June July 2016
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U.S. Appeals Court Grants Mexican Trans Woman Asylum

U.S. Appeals Court Grants Mexican Trans Woman Asylum

In a landmark decision for the human rights of undocumented, transgender asylum-seekers with felony records, a three-judge panel of the Ninth Circuit Court of Appeals declared Thursday that Edin Carey Avendano-Hernandez, an undocumented trans woman from Mexico, must be granted the right to stay in the United States because she will “more likely than not” be tortured if she is returned to her home country.

In Edin Carey Avendano-Hernandez v. Loretta E. Lynch, Judge Jacqueline Nguyen lambasted U.S. immigration officials for their transphobic treatment of Avandano-Hernandez. Nguyen was the first Vietnamese-American woman ever appointed to the Los Angeles County Superior Court and the first Vietnamese-American federal judge appointed by President Obama, in 2009. Earlier, the Board of Immigration Appeals rejected Avendano-Hernandez's immigration request on the grounds that her felony drunk driving conviction invalidated her appeal for humanitarian asylum. 

Avendano-Hernandez came to the United States as an undocumented worker in 2000, after claiming to have been raped and assaulted by her relatives, according to Mexico's El Universal newspaper. She began hormone therapy and presenting as the woman she knows herself to be in 2005. A year later, after driving drunk on two occasions and injuring two individuals in a crash, she was given a felony conviction for drunk driving, and served one year in jail. In 2007 she was deported to Mexico.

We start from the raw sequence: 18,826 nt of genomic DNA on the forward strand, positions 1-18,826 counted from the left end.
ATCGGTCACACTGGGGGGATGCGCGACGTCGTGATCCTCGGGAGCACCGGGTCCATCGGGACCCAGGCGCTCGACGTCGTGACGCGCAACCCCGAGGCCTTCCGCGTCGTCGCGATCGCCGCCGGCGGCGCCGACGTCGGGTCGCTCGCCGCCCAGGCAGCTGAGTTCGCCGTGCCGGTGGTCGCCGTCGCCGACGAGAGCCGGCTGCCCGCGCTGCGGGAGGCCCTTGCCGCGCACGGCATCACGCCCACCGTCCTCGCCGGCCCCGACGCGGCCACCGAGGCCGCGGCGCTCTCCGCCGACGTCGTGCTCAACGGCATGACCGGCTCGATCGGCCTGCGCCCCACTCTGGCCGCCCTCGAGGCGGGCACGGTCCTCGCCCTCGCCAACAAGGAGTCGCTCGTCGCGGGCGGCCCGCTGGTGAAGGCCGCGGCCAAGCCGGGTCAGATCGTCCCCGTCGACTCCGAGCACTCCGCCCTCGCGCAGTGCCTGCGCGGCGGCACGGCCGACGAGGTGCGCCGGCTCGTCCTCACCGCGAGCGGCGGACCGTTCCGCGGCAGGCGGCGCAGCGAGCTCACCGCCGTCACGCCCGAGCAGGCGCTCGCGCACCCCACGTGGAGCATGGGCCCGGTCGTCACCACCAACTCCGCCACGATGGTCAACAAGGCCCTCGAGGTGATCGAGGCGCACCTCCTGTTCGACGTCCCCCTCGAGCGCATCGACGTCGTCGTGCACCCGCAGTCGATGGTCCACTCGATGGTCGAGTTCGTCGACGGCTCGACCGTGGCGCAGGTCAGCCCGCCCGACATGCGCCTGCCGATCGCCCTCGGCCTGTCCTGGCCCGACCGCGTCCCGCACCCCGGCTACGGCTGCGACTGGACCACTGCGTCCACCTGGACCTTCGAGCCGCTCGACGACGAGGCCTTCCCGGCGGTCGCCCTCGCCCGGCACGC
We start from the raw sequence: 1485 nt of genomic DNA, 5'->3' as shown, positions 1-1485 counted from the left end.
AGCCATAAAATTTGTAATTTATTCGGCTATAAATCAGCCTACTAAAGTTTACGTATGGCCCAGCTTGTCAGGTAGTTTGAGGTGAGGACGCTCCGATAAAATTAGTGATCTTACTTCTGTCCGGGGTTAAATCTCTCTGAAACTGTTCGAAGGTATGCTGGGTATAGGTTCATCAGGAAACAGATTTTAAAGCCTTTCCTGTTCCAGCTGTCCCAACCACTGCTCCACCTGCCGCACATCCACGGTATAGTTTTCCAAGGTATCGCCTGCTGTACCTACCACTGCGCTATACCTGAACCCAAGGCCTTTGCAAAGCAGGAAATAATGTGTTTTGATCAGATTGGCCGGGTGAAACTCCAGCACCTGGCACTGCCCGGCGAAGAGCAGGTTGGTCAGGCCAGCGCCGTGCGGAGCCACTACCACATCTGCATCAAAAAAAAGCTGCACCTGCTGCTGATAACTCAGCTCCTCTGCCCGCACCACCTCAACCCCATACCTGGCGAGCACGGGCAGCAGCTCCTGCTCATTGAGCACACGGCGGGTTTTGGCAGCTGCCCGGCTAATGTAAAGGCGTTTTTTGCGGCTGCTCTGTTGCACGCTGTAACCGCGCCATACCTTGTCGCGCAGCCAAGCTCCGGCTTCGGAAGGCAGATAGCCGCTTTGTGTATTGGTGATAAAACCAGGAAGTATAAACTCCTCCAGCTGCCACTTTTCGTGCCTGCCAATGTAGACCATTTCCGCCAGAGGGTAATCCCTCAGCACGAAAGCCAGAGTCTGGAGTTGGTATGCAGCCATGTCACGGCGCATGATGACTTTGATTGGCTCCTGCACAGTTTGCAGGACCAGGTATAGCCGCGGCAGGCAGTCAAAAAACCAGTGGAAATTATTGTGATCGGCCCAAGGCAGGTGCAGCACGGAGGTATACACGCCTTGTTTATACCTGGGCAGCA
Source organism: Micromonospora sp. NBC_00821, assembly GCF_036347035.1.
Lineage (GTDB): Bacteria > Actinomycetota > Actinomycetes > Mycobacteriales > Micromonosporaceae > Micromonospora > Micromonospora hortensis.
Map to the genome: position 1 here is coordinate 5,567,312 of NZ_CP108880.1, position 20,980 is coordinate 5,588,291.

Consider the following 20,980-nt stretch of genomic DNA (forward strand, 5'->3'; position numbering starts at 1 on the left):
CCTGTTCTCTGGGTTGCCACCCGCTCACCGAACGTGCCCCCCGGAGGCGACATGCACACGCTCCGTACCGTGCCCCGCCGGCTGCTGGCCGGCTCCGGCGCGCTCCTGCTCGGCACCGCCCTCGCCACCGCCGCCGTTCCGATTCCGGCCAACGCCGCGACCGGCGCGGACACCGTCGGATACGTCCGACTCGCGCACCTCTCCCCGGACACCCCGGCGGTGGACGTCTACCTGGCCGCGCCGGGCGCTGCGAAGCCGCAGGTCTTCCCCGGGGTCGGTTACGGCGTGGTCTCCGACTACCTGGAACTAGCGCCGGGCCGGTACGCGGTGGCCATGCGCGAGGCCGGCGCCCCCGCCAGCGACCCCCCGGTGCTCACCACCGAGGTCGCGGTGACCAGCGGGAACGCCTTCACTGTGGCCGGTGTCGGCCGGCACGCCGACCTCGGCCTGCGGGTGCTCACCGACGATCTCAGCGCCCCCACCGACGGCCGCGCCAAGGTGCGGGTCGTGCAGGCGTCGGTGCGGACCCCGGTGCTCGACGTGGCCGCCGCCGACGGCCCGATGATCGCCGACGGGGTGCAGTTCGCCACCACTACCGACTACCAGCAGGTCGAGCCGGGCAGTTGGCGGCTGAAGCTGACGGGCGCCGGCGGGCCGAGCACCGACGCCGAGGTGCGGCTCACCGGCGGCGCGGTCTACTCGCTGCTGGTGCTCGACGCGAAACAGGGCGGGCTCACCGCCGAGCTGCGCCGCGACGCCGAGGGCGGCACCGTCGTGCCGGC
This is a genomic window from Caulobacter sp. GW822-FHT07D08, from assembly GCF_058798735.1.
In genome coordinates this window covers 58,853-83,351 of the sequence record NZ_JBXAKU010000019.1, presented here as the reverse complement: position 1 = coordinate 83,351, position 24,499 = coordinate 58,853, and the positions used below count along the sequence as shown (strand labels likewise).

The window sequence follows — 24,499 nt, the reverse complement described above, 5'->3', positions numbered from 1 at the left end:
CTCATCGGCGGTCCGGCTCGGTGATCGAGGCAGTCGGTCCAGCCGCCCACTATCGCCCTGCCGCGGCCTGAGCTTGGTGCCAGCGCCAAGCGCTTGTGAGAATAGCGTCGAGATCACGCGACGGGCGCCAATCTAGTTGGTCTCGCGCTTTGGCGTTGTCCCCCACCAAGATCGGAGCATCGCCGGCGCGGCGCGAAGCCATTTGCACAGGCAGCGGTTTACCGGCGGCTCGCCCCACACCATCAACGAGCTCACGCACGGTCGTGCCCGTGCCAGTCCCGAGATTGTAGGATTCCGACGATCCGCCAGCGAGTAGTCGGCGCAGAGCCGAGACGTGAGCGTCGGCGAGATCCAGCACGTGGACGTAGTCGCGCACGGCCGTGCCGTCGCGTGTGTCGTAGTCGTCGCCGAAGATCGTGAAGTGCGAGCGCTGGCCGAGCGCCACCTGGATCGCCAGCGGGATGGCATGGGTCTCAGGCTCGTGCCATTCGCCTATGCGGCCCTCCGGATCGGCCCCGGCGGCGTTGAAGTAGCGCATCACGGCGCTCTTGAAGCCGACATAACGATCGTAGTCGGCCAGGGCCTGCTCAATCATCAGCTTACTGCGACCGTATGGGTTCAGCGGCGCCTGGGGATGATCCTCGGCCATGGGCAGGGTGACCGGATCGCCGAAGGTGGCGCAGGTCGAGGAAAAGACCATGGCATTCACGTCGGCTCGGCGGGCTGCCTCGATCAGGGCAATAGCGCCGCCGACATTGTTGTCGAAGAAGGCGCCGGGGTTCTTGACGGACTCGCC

After suffering more mistreatment in Mexico, Avendano-Hernandez returned to the U.S. and appealed for asylum under the protections afforded disenfranchised refugees in the United Nations Convention Against Torture.

The three-judge panel's ruling in the case calls out the transphobia of the immigration judge who initially considered Avendano-Hernandez's plea for asylum, maintaining that the judge “failed to recognize the difference between gender identity and sexual orientation, refusing to allow the use of female pronouns because she considered Avendano-Hernandez to be ‘still male,’ even though Avendano-Hernandez dresses as a woman, takes female hormones, and has identified as woman for over a decade."

The decision also criticizes immigration officials: “Although the [Board of Immigration Appeals] correctly used female pronouns for Avendano-Hernandez, it wrongly adopted the [judge’s] analysis, which conflated transgender identity and sexual orientation. The BIA also erred in assuming that recent anti-discrimination laws in Mexico have made life safer for transgender individuals while ignoring significant record evidence of violence targeting them.”

Writing for the three-judge panel, Nguyen notably identifies the rape and sexual assault of transgender individuals as a form of torture.

While some may argue that Avendano-Hernandez's felony conviction should invalidate her right to seek asylum, the court's recognition of systemic violence and discrimination against transgender individuals points to the reality that more than 50 percent of transgender women and men suffer from anxiety and depression, according to a study by the Journal of Consulting and Clinical Psychology, and a quarter of transgender individuals are estimated to suffer from alcohol and substance abuse.

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